For example you can even start simple & try something along the following lines:

  • Wheat/wit beers
  • Belgian blonde, golden ales 
  • Red/brown ales
  • Hoppy beers
  • Stouts
  • Double/imperial ales

Not a big beer buff? Not much knowledge of all the different beer styles? Left you're style schedule on the bus!? No problem! A good rule of thumb for you would be to start on a light/pale coloured beer and head towards the darker beers. Most of the stands will have the brewers there, so just tell them what you've just had and ask if they can recommend something if you're still not sure where to go next.

Expand your Beer Game.

Remember, you're at a beer festival! If you're in the pub on a normal Saturday night, drinking the craft beers on offer there all the time, don't make a rush for the "usual please" in the festival. A lot of the breweries will bring festival exclusive limited edition brews, I would recommend getting some time to try these when possible. 

If you see a type of beer (or cider/whiskey even) you've never seen or heard of before, these are the ones you should give some time to. If you ask, most of the brewers will give you a taster before you decide what you'd like a glass of, so if you're still not sure if you're willing to part way with you're hard earned beer token just yet for something you know nothing about, ask for a taster first.

If you're sticking to a plan / schedule as above, see can you fit this in somewhere to try some unknown new beers or even just a style you've never had before.   

Take Time to Enjoy the Beers

When eventually get your beer, take some time to take in some of the qualities the brewer has worked hard to put into this brew. You don't need to be a qualified beer judge or a professional beer taster in order to appreciate some the characteristics to be found in each beer. 

  • Appearance - What colour is the beer?  Is it clear or cloudy? Does it have a foamy head and does it retain it well?
  • Aroma - What does it smell like? Does it is have a strong, hoppy, citrusy, tropical or a mild, earthy nose? Does the smell invite you to get into tasting the beer without any further delay?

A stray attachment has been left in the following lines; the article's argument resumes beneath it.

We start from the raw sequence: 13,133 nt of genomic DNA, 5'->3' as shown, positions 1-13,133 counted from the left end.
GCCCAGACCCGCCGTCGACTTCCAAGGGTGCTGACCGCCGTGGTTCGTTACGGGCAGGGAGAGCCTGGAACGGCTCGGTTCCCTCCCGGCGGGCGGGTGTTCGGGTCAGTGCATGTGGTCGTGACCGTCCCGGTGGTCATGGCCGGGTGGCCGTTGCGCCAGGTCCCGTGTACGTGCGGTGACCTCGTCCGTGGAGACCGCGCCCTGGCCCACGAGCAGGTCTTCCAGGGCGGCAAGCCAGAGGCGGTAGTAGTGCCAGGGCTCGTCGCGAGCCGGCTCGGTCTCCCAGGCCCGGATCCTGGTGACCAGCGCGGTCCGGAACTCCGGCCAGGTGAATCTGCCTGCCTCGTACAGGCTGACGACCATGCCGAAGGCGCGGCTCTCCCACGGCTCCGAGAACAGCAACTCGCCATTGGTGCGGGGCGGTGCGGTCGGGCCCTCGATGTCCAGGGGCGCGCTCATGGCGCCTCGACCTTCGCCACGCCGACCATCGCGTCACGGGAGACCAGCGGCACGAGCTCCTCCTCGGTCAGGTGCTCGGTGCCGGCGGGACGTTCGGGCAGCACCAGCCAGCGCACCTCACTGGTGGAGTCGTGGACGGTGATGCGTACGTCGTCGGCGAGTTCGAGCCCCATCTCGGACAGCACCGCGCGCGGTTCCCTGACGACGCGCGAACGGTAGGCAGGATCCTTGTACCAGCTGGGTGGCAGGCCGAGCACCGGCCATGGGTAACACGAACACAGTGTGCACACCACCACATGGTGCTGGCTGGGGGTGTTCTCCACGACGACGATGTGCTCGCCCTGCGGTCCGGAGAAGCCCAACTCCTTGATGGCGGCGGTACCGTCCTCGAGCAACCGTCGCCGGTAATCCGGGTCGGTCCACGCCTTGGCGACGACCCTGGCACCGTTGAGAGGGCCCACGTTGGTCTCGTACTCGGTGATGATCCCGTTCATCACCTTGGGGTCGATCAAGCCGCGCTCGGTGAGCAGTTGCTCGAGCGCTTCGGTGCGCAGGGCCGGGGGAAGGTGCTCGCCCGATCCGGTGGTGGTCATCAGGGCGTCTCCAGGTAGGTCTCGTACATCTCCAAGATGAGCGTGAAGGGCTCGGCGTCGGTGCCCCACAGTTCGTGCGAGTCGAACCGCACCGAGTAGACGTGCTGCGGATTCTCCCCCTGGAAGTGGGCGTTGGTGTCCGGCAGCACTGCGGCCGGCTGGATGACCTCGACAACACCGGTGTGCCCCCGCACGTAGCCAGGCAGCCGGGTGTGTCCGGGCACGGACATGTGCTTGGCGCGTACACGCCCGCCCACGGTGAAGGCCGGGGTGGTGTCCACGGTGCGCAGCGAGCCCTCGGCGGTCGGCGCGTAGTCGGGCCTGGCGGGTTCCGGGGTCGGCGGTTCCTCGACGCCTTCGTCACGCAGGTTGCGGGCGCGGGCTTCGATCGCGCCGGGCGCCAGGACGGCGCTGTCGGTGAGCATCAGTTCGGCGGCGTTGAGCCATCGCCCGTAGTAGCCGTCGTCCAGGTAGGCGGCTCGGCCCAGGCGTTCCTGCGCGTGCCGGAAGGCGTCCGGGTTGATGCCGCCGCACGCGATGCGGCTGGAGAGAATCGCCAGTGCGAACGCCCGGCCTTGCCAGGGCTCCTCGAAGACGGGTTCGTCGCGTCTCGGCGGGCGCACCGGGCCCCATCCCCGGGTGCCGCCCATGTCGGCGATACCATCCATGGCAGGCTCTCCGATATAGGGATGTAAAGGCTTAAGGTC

• Taste - as you take your first sip from the beer, ask yourself what you taste and try to remember these for later. 
  • Mouthfeel - What does the beer's texture actually feel like? Is it a light, dry thin bodied beer or is it a full bodied chewy beer?  

Before you finish your beer then, take a moment to get an overall impression and notice if the beers flavour had changed over time as it was in the glass.

Taking notes is a great tip also, having a look at the beers you had and what you thought of them the next day when your head clears up, really brings it all back. If you're not one for carrying around a pen & pad, there's some apps out there that will do the job. Untappd is a great one, its free and easy to use.

Have Water Breaks

Make a concious effort to take regular water breaks, a good time to do this would be on a token run or even after every 2 pints (or 4 halves). Your liver will thank you, your brain will thank you the next morning and most importantly you'll last that little bit longer to have that extra beer. 

and it goes without saying...

Enjoy the entire festival. Whether you're heading for one, two or all three days, make sure you'll remember the the event!

The festival tickets can be bought online or at the door, there's even a beat the queue's option where you can get some tokens with your ticket. If you plan to go for for more than one day, the three day ticket is fantastic value! 

For more information on the Irish Craft Beer Festival head over to irishcraftbeerfestival.ie

So are you going? Will this be your first festival or is this another notch in your beer-board? Any tips you have to share? 

Leave a comment below and share the wealth!